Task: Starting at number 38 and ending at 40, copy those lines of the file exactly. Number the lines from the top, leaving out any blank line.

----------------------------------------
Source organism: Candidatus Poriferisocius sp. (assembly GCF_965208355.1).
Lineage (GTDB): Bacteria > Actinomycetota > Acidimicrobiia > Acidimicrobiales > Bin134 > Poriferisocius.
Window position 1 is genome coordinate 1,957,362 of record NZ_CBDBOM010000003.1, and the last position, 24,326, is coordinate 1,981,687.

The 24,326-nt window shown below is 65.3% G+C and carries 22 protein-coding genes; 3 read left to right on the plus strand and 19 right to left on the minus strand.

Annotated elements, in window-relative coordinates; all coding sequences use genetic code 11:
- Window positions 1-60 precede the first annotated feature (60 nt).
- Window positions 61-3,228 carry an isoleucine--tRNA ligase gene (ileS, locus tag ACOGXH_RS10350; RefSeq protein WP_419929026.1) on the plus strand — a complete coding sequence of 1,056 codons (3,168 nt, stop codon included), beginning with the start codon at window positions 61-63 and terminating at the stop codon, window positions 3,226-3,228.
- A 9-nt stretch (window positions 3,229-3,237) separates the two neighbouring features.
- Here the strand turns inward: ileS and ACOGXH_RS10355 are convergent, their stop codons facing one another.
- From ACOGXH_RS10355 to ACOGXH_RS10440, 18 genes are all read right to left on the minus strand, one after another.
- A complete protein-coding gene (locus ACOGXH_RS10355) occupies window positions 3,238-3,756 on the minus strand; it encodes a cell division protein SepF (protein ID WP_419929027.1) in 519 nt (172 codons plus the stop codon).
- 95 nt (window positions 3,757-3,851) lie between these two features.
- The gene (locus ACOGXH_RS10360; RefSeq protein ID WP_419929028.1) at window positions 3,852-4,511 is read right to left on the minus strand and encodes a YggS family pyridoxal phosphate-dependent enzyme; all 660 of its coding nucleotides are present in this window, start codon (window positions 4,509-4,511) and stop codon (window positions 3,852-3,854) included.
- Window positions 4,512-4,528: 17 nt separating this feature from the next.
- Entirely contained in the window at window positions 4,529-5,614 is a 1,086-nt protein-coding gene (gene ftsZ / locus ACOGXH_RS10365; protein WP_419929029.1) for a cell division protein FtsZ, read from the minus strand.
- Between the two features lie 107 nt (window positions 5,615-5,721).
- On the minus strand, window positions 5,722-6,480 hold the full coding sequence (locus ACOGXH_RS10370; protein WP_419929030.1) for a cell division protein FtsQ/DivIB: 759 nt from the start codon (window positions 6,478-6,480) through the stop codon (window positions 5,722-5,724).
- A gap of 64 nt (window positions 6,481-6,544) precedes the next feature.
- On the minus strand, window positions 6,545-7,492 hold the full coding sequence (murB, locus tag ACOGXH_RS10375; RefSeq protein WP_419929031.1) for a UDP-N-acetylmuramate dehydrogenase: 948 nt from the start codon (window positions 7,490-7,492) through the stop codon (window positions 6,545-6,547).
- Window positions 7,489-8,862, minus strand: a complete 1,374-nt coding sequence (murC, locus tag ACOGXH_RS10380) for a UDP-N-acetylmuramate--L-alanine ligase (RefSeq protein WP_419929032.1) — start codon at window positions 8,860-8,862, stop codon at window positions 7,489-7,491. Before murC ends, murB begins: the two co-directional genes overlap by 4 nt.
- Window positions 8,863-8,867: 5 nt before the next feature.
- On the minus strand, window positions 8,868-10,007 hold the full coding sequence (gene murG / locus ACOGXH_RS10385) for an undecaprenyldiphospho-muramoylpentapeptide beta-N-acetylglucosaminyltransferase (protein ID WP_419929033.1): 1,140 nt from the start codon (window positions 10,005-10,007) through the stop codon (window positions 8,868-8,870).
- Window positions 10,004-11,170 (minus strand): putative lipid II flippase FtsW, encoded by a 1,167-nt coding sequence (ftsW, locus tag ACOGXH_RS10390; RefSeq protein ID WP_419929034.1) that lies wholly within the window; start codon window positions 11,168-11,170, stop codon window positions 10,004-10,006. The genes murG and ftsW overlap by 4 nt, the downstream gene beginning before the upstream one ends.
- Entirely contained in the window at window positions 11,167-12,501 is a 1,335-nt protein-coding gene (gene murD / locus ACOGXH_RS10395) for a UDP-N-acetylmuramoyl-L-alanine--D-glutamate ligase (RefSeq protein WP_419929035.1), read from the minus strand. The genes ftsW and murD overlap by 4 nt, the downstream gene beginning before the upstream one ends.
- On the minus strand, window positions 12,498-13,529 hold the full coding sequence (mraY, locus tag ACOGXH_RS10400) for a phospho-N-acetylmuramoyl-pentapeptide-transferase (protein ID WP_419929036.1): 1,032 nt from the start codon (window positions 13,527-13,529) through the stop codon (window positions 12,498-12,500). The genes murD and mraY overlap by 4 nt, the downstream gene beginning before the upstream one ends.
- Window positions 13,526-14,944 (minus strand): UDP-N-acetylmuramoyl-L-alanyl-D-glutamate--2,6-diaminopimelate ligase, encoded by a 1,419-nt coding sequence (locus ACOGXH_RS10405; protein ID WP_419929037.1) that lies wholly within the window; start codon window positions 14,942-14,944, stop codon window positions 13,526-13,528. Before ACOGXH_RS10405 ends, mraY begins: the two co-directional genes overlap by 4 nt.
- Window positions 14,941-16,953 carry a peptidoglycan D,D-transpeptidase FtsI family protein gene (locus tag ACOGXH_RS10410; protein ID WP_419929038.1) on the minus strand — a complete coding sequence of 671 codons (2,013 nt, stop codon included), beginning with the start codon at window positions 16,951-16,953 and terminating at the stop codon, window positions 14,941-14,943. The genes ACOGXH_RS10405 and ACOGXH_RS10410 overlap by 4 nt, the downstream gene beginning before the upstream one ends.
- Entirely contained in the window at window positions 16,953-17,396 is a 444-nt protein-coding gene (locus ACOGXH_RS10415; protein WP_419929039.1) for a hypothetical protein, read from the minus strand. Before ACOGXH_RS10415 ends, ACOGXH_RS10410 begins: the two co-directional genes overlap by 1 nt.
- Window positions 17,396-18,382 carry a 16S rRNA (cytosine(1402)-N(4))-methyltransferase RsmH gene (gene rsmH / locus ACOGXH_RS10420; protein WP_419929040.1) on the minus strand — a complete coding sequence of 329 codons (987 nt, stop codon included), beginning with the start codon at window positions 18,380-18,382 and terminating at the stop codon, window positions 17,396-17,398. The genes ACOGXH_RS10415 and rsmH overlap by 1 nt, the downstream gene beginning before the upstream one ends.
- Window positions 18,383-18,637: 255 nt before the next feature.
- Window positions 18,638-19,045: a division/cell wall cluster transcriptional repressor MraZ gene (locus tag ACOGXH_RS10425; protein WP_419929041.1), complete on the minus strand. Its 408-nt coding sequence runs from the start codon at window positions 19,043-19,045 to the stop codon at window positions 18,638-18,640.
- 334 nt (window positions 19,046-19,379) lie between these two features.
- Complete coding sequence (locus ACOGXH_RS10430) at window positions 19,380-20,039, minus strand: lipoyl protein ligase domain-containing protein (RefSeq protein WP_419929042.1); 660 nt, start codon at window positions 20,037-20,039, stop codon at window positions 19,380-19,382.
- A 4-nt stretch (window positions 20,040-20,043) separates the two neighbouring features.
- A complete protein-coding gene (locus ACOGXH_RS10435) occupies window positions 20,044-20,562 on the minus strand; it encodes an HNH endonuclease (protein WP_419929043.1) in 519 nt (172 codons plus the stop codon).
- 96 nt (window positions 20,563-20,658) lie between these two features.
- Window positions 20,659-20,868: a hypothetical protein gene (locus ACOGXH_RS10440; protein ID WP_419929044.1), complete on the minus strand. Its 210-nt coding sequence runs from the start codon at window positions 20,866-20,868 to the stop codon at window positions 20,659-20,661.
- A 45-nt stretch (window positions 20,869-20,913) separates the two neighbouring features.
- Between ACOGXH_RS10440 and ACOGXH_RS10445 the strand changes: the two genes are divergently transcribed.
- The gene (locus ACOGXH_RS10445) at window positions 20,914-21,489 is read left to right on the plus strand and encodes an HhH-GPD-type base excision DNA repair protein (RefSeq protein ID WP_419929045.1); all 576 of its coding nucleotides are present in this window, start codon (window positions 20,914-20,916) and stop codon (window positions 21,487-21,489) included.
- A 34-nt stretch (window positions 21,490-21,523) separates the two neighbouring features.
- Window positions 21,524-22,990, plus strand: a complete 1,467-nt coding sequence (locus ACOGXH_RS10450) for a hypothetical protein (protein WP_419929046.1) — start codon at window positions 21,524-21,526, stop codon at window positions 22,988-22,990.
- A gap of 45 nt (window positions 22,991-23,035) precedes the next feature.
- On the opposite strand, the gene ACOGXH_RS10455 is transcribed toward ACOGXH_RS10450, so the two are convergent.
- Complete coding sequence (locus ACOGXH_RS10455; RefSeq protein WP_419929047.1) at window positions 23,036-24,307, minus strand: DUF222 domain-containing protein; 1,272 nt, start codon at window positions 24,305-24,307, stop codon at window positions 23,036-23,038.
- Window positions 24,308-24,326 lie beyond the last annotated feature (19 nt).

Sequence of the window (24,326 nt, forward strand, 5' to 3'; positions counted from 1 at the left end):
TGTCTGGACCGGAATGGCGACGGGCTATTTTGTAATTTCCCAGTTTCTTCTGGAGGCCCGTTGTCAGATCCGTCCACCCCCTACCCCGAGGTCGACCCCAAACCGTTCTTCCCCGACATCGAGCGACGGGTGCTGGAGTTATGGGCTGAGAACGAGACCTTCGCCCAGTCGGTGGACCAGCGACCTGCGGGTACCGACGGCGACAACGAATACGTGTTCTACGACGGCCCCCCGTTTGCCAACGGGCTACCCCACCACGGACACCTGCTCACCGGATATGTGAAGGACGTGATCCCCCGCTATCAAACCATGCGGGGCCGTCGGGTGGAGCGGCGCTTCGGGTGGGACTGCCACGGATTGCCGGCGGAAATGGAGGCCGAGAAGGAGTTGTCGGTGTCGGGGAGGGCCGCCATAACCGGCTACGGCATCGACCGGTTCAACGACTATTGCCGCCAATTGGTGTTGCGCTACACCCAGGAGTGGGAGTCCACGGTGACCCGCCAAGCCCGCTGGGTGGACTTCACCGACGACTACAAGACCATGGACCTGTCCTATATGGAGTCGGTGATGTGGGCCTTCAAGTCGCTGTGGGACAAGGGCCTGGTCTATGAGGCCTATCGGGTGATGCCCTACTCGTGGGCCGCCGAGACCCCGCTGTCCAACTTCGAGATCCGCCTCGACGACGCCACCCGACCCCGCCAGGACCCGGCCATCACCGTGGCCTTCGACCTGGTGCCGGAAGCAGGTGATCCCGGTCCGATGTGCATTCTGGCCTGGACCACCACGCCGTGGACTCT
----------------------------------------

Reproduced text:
- A 45-nt stretch (window positions 20,869-20,913) separates the two neighbouring features.
- Between ACOGXH_RS10440 and ACOGXH_RS10445 the strand changes: the two genes are divergently transcribed.
- The gene (locus ACOGXH_RS10445) at window positions 20,914-21,489 is read left to right on the plus strand and encodes an HhH-GPD-type base excision DNA repair protein (RefSeq protein ID WP_419929045.1); all 576 of its coding nucleotides are present in this window, start codon (window positions 20,914-20,916) and stop codon (window positions 21,487-21,489) included.